The vast majority of our building stock and utility systems in place today were not designed for earthquake effects let alone given the ability to recover quickly from strong shaking and land movement. Earthquake Engineering is a new and emerging field and only since the mid 1980’s has sufficient information been available to assure safe designs. Design procedures that will assure resilience are just now being developed. Strong, community destroying earthquakes are expected to occur throughout the United States. In most regions outside of California, little is being done about it. While modern building codes and design standards are available, they are not routinely implemented on new construction or during major rehabilitation efforts because of the complexity and cost. Many communities do not believe they are vulnerable and if they do accept the vulnerability, find the demands of seismic mitigation unreachable.
The problem of implementation and acceptance does not just lie with the public, but also with the earthquake professionals. Because this is an emerging area of understanding, conservatism is added whenever there is significant uncertainty. Earth Science research has made great strides in identifying areas that will be affected by strong shaking. Unfortunately, each earthquake brings different styles of shaking and building performance. This leaves many structural engineers generally uncertain about what causes buildings to collapse, and unwilling to predict the extent of damage that will occur, let alone whether a building will be usable during repairs or if lifeline systems can be restored quickly enough. Resilience demands transparent performance and significant earthquake science and earthquake engineering research and guideline development is needed to bring that ability to communities.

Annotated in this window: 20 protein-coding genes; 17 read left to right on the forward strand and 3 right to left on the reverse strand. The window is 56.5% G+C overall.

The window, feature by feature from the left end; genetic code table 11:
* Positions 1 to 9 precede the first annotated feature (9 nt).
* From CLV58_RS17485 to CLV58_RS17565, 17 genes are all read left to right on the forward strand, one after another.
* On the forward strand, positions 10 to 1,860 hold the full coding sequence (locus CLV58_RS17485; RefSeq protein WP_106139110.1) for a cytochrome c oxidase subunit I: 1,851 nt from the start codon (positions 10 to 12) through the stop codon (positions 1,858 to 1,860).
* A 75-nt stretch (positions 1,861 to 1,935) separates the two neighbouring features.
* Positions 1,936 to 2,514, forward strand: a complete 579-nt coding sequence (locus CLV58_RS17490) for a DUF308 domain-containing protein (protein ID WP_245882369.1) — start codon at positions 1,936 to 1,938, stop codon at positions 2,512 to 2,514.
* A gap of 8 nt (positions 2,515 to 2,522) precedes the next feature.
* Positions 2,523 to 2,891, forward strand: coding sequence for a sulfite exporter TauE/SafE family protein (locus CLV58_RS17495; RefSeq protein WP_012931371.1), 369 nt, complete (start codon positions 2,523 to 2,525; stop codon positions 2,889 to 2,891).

Recommend areas that need Federally Sponsored Research
The NEHRP was originally conceived to provide the knowledge, tools, and practices needed for earthquake risk reduction and has steadily made progress toward that goal. Many argue that the research that is needed to assure safety is complete. While that is debatable, it is certainly not the case for the research and tools needed to provide resilience. The 2009-2013 NEHRP Strategic Plan represents a broad-based and comprehensive statement of what activities are needed to achieve resilience through basic research, development of cost effective measures to reduce impacts, and sponsorship of implementation programs at all levels. It was developed over a three year period with input and review by the earthquake professional community and represents consensus about what needs to be done by the Federal Government through the core Federal Agencies.